Wildlife Conservation In The Northern System

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The tourism industry is the second largest foreign exchange earner after diamond mining. Botswana’s tourism industry largely remains wildlife-based and is carried out in the northern parts of the country, especially in the Okavango and Chobe regions (Mbaiwa, 2005). Consequently, the government with its commitment to ensure sustainability has reserved 39% of the total land area to wildlife conservation (Central Statistics Office, 2004). Wildlife utilization is of paramount importance towards land use especially in Botswana because of its semi-arid conditions. It has little environmental impacts on the environment hence a high priority. Tourism utilization and management is managed by the Department of Tourism and Department of Wildlife and National Park. The importance of wildlife has been utilized among citizens through giving natural resources rights to the communities. Protected areas in Botswana are divided into two systems namely; the Northern system which is slightly wetter and the Kalahari system which is semi-arid (Richter, 1975) Besides Botswana’s wildlife populations, the two systems have been having management challenges. This paper will be discussing specifically the wildlife management challenges faced by the Northern system and how best they can be addressed.

The Northern system has high wildlife biomass and tourism potential as it covers the Okavango Delta and the Chobe region (Parry, 1990). The Okavango Delta itself is a tourism resource and provides a scenic beauty thus creating a favorable environment for breeding of wildlife and aquatic species (Mbaiwa J. E., 2003). The ecosystem is one of the wet bands of Botswana providing hydrological and economic value to the region. The involvement of the local community in this region has also played a role in the conservation of wildlife through regulations concerning hunting and the introduction of Community Based Natural Resource Management (Richter, 1975). Besides this area doing well in terms of flora and fauna, the Northern system has been experiencing wildlife population declines which came as a threat to wildlife conservation. Some of the wildlife management challenges that exist in the Northern system are as follows;

Human-wildlife conflict

Human-wildlife conflict threatens wildlife conservation and the sustainable use of natural resources (Gusset, 2009). Human-wildlife conflict is prevalent in the Northern system due to conflicting land uses located adjacent to each other. For example; the expansion of agricultural land into natural wildlife areas in the buffer zones adjacent to Chobe National Park and Moremi Game reserve has resulted into livestock depredation (TJjibae, 2001). Loss of critical habitat to wildlife may become one of the threats to the survival of endangered species including elephant and lions. Wildlife threats to the livelihoods of the people have created a stereotype towards wildlife as people perceive them to be beneficial to the government only. These incidents threaten wildlife conservation as local people poison them as there are a growing number of lions being killed in the region (The World Group, 2009). Climate Change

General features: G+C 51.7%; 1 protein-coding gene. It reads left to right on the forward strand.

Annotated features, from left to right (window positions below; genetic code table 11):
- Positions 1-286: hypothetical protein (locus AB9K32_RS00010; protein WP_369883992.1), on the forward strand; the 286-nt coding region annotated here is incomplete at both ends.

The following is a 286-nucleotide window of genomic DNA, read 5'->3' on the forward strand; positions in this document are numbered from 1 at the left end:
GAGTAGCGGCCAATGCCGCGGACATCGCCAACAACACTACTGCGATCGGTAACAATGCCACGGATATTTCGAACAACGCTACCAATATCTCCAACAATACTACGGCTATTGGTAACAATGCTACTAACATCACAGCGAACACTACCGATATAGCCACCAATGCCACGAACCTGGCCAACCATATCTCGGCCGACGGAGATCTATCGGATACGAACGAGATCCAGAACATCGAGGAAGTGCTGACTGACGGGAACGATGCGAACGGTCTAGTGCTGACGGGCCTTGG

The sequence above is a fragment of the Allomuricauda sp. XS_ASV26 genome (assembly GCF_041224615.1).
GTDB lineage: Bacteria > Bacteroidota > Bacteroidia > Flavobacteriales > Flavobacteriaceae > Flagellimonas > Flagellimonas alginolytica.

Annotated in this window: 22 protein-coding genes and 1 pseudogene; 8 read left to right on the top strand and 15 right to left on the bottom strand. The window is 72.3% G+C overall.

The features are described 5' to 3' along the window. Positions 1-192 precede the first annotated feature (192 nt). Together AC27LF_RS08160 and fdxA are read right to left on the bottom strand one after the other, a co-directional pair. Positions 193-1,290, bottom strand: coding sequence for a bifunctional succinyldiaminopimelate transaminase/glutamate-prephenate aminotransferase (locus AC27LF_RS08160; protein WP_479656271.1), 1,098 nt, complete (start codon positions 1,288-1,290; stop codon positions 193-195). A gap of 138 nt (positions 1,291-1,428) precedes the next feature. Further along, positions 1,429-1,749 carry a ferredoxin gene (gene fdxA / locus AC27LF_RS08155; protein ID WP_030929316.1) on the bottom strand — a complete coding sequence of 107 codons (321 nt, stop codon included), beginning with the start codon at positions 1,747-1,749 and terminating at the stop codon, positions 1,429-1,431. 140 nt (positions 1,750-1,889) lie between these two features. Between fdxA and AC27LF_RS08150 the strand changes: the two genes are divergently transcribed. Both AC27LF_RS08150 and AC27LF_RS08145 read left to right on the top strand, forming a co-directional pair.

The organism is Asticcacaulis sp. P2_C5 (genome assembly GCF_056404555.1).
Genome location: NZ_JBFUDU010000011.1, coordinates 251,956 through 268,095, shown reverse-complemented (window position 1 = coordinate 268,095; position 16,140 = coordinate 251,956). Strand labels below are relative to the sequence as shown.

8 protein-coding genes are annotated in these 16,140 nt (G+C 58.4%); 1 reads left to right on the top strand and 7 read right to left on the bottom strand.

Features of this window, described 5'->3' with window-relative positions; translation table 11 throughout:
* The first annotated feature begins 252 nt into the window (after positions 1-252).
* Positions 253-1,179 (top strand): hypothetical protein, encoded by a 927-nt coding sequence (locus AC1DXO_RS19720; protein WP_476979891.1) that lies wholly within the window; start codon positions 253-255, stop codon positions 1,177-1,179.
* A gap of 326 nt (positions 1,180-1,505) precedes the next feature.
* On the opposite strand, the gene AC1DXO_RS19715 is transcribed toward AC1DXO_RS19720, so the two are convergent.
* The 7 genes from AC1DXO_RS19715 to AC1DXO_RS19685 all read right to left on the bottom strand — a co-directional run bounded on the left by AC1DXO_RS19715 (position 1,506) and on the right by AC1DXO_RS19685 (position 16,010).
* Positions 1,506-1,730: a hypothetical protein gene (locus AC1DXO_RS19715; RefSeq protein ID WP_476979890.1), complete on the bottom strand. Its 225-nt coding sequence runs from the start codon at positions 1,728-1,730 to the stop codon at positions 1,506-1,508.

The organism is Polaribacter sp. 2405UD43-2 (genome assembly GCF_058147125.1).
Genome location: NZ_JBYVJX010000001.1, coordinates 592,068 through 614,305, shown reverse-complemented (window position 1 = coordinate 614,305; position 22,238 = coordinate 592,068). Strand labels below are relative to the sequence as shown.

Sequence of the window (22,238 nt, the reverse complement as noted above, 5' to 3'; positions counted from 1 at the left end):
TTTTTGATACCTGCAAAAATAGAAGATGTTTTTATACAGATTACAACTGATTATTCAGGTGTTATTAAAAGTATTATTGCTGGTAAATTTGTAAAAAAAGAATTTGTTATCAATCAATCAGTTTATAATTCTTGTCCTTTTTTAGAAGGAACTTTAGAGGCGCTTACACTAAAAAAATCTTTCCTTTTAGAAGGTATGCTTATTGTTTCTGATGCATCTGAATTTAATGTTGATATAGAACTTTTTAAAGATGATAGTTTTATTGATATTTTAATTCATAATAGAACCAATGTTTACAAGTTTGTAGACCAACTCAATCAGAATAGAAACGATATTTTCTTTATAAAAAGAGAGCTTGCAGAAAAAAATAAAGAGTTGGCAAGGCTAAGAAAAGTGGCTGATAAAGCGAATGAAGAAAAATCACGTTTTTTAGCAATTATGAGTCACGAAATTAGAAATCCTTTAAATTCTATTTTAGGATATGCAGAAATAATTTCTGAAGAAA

There is a growing concern with regards to nature based tourism as climate change due to anthropogenic activities impacts on natural resources (Becken, 2007).Climate change in Botswana may reduce prevalent vegetation and forages affecting wildlife species and their habitat. A survey of the Okavango Delta has showed that wildlife species population has decreased in the past 15 years leading to the reduction of wildlife around the delta (Central Statistics Office, 2004). Most wildlife species are adapted to arid conditions, but there are always limit to those adaptation (Stapelberg, 2008). Drought can be a threat to wildlife resources as they are bound to die because of unavailability of water. The water situation in Botswana is going to rise with increasing temperatures due to climate change (Du Pisani, 1990). This will also affect the Okavango Delta and increase its evapo-transpiration which will leave water shortage affecting both humans and wildlife (Dube, 2003). Dry periods perpetuates reduced wildlife migration and distribution which can contribute to degradation of natural resources in wildlife concentrated areas such as the elephants in the Chobe district (Hulme, 1996). Another threat that comes with climate change is the harboring of wildlife diseases. Diseases outbreak to changes in temperature, rainfall and humility can be a threat to wildlife existence.

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Cordon Fences and Physical barriers